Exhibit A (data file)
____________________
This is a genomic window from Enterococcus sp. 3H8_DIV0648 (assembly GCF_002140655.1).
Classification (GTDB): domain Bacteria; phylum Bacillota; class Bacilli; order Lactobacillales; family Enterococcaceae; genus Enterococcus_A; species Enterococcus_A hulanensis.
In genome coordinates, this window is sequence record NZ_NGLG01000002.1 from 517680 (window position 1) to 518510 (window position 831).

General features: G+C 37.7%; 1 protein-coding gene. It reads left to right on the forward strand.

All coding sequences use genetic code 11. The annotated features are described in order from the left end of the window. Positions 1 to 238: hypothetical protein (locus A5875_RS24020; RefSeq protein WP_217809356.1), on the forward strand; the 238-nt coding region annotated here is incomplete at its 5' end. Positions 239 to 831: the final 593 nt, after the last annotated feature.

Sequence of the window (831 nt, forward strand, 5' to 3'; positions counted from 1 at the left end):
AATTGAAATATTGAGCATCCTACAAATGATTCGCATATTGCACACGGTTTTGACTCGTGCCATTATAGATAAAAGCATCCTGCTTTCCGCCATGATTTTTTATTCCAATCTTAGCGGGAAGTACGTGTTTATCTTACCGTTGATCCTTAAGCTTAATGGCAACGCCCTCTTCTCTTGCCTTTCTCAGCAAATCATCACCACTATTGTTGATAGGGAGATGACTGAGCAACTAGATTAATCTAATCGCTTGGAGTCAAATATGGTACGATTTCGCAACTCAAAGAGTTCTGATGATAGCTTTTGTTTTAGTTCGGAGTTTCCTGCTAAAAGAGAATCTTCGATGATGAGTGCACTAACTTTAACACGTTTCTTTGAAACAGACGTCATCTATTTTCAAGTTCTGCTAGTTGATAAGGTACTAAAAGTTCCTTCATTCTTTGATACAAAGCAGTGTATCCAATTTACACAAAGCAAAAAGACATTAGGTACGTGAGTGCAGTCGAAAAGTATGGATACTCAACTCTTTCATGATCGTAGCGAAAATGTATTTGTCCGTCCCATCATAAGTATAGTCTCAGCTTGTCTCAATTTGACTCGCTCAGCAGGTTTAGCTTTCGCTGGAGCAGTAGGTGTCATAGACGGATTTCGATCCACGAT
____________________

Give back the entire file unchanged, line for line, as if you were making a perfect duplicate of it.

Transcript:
This is a genomic window from Enterococcus sp. 3H8_DIV0648 (assembly GCF_002140655.1).
Classification (GTDB): domain Bacteria; phylum Bacillota; class Bacilli; order Lactobacillales; family Enterococcaceae; genus Enterococcus_A; species Enterococcus_A hulanensis.
In genome coordinates, this window is sequence record NZ_NGLG01000002.1 from 517680 (window position 1) to 518510 (window position 831).

General features: G+C 37.7%; 1 protein-coding gene. It reads left to right on the forward strand.

All coding sequences use genetic code 11. The annotated features are described in order from the left end of the window. Positions 1 to 238: hypothetical protein (locus A5875_RS24020; RefSeq protein WP_217809356.1), on the forward strand; the 238-nt coding region annotated here is incomplete at its 5' end. Positions 239 to 831: the final 593 nt, after the last annotated feature.

Sequence of the window (831 nt, forward strand, 5' to 3'; positions counted from 1 at the left end):
AATTGAAATATTGAGCATCCTACAAATGATTCGCATATTGCACACGGTTTTGACTCGTGCCATTATAGATAAAAGCATCCTGCTTTCCGCCATGATTTTTTATTCCAATCTTAGCGGGAAGTACGTGTTTATCTTACCGTTGATCCTTAAGCTTAATGGCAACGCCCTCTTCTCTTGCCTTTCTCAGCAAATCATCACCACTATTGTTGATAGGGAGATGACTGAGCAACTAGATTAATCTAATCGCTTGGAGTCAAATATGGTACGATTTCGCAACTCAAAGAGTTCTGATGATAGCTTTTGTTTTAGTTCGGAGTTTCCTGCTAAAAGAGAATCTTCGATGATGAGTGCACTAACTTTAACACGTTTCTTTGAAACAGACGTCATCTATTTTCAAGTTCTGCTAGTTGATAAGGTACTAAAAGTTCCTTCATTCTTTGATACAAAGCAGTGTATCCAATTTACACAAAGCAAAAAGACATTAGGTACGTGAGTGCAGTCGAAAAGTATGGATACTCAACTCTTTCATGATCGTAGCGAAAATGTATTTGTCCGTCCCATCATAAGTATAGTCTCAGCTTGTCTCAATTTGACTCGCTCAGCAGGTTTAGCTTTCGCTGGAGCAGTAGGTGTCATAGACGGATTTCGATCCACGAT